Cora took good care of her little stash. She went to the bank and made sure their loan was current. She looked through the books to be certain the accounts got caught up. She let James know when she needed grocery money. He always made sure his family was fed. She held on to any spare cash.
At night, after the kids were asleep, while James was out doing whatever it was he did, she lay in bed and ran through all of her responsibilities and virtues. She compared them to his total lack of responsibility. Clenching her jaw, she relished the home movie in her head where she let him have it with the cast iron skillet. She imagined his distress when he realized she was gone and he didn’t know how to run the washing machine. He’d have to go to his good, god-fearing parents’ house to ask his mommy to do his laundry. In the decade they’d been married, Cora had never once put herself before her family. She was indescribably angry that James expected her to shoulder all of the burden that was half his.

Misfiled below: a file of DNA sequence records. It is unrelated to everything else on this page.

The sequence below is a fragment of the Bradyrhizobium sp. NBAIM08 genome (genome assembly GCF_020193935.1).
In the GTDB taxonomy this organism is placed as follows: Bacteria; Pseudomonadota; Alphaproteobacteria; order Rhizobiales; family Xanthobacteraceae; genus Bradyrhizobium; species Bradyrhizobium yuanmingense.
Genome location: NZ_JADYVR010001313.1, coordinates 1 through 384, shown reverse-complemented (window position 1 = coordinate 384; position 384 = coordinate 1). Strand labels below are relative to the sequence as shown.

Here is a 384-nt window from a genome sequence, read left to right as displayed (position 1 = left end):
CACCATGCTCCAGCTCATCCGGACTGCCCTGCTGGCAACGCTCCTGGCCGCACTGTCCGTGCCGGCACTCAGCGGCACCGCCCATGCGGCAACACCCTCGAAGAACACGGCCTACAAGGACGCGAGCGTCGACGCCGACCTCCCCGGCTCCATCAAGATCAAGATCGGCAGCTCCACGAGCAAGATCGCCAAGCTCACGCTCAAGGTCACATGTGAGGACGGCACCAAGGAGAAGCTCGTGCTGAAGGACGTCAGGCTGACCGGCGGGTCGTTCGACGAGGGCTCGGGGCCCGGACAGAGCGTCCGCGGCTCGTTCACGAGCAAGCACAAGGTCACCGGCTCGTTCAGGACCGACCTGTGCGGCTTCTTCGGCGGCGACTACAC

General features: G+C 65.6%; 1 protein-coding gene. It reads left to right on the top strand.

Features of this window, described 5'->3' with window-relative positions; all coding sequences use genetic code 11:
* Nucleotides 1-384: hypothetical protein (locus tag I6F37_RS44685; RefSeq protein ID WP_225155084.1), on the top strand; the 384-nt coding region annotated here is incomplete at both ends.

She was not going to spend the next 40 or 50 years of her life taking care of a broken-down drunk. She didn’t care about the market, James, the kids, or her family. She cared about her own damn self because it was increasingly obvious that nobody else did.